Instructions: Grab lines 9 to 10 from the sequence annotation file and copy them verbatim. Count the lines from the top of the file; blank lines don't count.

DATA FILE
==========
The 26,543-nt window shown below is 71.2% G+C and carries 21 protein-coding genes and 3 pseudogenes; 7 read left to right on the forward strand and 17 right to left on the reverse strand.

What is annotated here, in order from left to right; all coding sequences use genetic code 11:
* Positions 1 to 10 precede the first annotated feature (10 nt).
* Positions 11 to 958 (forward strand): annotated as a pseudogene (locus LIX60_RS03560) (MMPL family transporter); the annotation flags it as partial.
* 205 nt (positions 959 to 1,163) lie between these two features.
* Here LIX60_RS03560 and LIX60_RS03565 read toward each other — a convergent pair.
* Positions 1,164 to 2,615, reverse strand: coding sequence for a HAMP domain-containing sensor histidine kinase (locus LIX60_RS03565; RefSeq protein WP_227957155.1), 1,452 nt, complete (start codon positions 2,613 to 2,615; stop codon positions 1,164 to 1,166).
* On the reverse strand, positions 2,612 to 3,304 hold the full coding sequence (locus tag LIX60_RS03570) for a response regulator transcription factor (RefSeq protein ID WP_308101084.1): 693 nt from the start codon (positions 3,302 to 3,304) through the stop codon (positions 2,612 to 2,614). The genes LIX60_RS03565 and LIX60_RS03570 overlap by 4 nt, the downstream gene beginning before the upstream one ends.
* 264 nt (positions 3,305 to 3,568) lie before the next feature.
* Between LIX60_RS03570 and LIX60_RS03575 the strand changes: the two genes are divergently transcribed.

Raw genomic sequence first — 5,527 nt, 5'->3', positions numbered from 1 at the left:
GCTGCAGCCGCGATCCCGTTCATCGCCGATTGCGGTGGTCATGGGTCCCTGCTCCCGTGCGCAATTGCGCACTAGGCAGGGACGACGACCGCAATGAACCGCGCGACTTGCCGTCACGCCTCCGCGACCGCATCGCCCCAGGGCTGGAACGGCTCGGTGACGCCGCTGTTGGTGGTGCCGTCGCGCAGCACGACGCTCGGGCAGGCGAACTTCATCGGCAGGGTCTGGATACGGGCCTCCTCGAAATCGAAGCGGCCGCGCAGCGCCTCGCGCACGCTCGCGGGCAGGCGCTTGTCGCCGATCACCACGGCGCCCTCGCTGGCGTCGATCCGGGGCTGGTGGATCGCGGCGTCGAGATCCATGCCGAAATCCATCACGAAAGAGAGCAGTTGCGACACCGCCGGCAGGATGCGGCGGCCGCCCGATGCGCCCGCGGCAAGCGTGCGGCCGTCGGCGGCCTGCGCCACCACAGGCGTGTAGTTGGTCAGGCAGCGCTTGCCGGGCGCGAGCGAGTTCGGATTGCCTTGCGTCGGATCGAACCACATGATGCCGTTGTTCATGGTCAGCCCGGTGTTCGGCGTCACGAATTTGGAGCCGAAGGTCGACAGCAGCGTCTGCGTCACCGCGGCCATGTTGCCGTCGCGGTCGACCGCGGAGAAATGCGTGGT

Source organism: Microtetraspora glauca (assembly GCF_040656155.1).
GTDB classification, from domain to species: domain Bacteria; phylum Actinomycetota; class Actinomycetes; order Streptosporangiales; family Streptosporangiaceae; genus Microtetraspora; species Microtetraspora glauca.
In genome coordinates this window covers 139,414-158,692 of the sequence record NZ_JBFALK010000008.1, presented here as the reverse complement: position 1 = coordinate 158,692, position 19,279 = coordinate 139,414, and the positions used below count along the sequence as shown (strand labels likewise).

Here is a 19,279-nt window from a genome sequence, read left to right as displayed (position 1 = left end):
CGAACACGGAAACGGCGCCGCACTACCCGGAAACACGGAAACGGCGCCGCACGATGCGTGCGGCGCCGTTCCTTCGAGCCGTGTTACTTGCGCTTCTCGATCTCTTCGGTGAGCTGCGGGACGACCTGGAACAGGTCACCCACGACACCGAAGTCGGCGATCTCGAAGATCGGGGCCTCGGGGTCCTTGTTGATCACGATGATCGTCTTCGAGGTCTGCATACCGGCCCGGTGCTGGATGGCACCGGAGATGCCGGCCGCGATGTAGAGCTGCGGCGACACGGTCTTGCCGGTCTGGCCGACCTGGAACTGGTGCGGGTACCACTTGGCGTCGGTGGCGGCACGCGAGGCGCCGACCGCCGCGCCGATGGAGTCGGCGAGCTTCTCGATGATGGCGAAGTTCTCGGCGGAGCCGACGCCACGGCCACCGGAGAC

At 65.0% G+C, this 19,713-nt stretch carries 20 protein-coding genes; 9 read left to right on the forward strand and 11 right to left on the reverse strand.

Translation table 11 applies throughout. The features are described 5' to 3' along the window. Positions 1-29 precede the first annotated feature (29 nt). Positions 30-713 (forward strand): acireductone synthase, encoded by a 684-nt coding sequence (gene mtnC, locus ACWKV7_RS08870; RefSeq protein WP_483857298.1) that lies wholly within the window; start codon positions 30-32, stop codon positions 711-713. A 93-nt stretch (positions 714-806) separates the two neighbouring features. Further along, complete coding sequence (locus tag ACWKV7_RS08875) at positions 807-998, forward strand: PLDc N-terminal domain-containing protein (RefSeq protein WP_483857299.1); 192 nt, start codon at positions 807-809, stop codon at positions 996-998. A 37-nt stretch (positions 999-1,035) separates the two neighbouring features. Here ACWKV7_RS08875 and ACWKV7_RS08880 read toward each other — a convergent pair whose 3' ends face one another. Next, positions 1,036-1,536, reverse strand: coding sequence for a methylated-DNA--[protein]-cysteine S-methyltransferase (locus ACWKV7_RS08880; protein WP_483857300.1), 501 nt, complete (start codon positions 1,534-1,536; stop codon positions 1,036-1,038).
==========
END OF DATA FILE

* 264 nt (positions 3,305 to 3,568) lie before the next feature.
* Between LIX60_RS03570 and LIX60_RS03575 the strand changes: the two genes are divergently transcribed.